A bike is not a simple toy. Its a means of transportation, a complex piece of machinery that has evolved over a hundred years. Today there are many types of bikes to suit all users and all purposes.
A basic geared bike with no accessories consists of over a thousand pieces. As well as the frame and forks amongst the parts going into our bike are the stem, handlebars, wheels, tires, inner tubes, rim tapes, brake levers, shifters, grips, cables, headset, bottom bracket, chainset, cranks, pedals, sprockets, derailleurs (front and rear), chain, brake arms and springs, brake pads, saddle, seat post (and clamp) and more. Some of these parts are in turn made from many other smaller parts, and this is just for a basic bike.
Let's consider just one of these for a moment: the bicycle wheel. What an incredible invention. Light, strong and versatile. A wheel consists of a hub (made from many smaller parts, see the image), a number of spokes, nipples (these screw onto the ends of the spokes) and a rim. The hub needs to be correctly set up so that the axle rotates smoothly within the hub shell with no play and minimum resistance. Spokes need to be correctly tensioned so that the rim spins round in a straight line with no 'bumps' or 'hops'. Additionally a rear wheel needs to be 'dished' to compensate for the sprockets on the right hand side of the hub. If the wheel doesn't run true the brakes can't work effectively and the bike won't ride well. And this is just one wheel, one piece of the final jigsaw. A bike is a complicated piece of equipment. So for those of you that might need the point clarified; a bike must to be built well in order to run well. The parts need to be correctly assembled, bearings greased, components aligned, bolts correctly tightened, cables tensioned, braking and gearing systems correctly set up, etc. This is a skilled process.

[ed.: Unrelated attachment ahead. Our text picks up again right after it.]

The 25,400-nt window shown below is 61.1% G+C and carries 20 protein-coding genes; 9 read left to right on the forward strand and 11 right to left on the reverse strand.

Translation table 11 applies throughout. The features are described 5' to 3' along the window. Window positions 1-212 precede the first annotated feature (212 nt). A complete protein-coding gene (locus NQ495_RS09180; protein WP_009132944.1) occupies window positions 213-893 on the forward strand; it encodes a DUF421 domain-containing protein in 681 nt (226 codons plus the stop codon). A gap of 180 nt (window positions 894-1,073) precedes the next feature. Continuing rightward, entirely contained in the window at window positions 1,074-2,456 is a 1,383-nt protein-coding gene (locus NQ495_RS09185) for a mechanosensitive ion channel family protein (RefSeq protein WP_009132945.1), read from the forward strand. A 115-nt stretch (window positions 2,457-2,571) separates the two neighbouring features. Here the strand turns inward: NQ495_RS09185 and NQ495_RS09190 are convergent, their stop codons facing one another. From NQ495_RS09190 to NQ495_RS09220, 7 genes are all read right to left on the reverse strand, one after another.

Add shipping, advertising, profit(!) and all the other activities involved in running a business and you finally get to the cost of the end product.